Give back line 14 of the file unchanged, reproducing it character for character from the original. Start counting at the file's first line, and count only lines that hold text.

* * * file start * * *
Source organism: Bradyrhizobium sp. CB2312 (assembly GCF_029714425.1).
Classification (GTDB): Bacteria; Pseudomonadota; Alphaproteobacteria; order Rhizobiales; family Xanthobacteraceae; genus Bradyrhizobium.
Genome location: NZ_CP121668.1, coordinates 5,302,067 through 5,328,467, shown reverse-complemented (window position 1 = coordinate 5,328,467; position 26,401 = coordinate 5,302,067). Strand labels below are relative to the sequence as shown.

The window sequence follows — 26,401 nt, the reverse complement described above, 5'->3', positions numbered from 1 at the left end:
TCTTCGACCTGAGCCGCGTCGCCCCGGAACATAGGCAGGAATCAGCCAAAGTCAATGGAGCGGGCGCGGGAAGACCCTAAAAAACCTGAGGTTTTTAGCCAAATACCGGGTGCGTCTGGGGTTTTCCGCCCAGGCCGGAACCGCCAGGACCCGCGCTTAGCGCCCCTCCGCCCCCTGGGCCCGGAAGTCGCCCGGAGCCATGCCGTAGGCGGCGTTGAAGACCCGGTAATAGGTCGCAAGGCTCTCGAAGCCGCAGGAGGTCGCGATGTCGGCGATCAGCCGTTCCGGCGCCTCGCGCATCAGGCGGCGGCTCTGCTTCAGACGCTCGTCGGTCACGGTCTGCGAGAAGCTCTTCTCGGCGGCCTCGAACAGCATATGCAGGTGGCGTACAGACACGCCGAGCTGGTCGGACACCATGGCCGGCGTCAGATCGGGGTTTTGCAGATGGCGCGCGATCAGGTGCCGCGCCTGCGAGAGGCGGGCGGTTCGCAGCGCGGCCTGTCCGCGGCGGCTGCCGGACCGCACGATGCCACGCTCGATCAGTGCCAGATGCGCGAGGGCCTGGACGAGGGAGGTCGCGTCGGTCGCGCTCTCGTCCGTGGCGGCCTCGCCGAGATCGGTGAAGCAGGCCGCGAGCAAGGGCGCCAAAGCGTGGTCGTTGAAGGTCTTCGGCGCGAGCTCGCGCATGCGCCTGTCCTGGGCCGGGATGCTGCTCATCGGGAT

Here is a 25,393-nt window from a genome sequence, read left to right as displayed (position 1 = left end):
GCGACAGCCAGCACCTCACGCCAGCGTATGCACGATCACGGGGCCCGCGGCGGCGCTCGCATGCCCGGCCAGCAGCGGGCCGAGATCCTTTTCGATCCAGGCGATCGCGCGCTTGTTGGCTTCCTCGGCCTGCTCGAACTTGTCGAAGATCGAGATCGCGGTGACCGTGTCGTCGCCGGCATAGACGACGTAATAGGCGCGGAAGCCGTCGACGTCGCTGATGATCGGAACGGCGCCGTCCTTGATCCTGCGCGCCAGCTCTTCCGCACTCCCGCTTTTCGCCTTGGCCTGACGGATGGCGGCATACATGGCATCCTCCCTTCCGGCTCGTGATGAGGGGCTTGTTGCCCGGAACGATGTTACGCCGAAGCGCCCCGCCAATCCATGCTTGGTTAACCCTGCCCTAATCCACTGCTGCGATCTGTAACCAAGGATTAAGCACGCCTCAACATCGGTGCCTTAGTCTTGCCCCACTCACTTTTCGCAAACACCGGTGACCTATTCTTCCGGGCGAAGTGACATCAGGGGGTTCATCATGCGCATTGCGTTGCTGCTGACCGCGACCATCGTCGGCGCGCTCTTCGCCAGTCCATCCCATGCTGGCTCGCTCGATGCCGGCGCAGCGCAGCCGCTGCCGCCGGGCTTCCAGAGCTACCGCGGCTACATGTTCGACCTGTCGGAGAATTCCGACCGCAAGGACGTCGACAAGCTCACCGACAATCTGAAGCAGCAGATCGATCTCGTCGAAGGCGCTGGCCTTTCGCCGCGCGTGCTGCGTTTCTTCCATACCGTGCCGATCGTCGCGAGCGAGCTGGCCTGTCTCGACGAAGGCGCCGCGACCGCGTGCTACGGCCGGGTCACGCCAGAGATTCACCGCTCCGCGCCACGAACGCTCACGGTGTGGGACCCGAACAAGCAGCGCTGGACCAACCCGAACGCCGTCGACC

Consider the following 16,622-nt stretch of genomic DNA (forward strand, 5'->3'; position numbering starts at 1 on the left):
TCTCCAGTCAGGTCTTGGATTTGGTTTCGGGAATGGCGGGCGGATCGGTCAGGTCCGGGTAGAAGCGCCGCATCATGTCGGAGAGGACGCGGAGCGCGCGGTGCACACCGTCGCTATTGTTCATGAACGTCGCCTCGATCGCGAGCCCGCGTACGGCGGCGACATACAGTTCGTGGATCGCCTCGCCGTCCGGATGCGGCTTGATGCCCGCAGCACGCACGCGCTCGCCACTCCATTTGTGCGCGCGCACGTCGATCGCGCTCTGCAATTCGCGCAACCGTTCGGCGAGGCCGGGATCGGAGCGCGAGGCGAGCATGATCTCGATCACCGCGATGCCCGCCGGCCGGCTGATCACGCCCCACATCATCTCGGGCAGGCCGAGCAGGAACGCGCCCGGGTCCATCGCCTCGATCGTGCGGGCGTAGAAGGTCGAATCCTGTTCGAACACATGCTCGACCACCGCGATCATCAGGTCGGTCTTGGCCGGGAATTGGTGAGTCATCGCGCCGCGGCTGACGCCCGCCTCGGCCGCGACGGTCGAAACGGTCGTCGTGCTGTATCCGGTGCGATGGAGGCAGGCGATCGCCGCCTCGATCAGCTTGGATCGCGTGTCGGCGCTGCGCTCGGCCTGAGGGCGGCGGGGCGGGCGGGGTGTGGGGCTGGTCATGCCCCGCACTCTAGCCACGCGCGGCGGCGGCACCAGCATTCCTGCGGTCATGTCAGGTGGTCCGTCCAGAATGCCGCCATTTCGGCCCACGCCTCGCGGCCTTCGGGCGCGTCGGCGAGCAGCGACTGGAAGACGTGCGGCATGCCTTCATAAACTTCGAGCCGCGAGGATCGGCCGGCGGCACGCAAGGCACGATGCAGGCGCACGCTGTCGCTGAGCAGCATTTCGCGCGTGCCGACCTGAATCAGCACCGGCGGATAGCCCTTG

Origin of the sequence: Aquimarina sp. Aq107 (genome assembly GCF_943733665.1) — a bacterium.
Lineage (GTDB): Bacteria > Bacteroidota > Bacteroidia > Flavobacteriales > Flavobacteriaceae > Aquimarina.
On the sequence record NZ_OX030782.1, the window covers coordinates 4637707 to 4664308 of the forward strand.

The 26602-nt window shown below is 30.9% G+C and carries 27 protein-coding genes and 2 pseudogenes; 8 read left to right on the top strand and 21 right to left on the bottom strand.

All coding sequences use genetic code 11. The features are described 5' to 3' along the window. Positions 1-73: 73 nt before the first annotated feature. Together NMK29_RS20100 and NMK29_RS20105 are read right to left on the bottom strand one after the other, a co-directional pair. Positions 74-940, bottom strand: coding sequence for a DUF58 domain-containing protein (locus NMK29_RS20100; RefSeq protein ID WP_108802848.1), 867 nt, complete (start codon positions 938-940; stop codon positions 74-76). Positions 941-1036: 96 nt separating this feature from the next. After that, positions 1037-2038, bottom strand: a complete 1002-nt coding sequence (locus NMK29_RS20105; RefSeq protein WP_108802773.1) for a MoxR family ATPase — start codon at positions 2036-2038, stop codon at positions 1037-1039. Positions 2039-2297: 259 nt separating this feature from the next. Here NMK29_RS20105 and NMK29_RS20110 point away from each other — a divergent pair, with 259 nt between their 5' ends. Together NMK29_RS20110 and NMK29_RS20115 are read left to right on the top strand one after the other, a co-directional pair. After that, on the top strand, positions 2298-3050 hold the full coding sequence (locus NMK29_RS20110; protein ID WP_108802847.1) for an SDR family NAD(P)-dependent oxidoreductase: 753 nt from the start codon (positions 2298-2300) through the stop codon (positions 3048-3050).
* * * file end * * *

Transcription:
All coding sequences use genetic code 11. The features are described 5' to 3' along the window. Positions 1-73: 73 nt before the first annotated feature. Together NMK29_RS20100 and NMK29_RS20105 are read right to left on the bottom strand one after the other, a co-directional pair. Positions 74-940, bottom strand: coding sequence for a DUF58 domain-containing protein (locus NMK29_RS20100; RefSeq protein ID WP_108802848.1), 867 nt, complete (start codon positions 938-940; stop codon positions 74-76). Positions 941-1036: 96 nt separating this feature from the next. After that, positions 1037-2038, bottom strand: a complete 1002-nt coding sequence (locus NMK29_RS20105; RefSeq protein WP_108802773.1) for a MoxR family ATPase — start codon at positions 2036-2038, stop codon at positions 1037-1039. Positions 2039-2297: 259 nt separating this feature from the next. Here NMK29_RS20105 and NMK29_RS20110 point away from each other — a divergent pair, with 259 nt between their 5' ends. Together NMK29_RS20110 and NMK29_RS20115 are read left to right on the top strand one after the other, a co-directional pair. After that, on the top strand, positions 2298-3050 hold the full coding sequence (locus NMK29_RS20110; protein ID WP_108802847.1) for an SDR family NAD(P)-dependent oxidoreductase: 753 nt from the start codon (positions 2298-2300) through the stop codon (positions 3048-3050).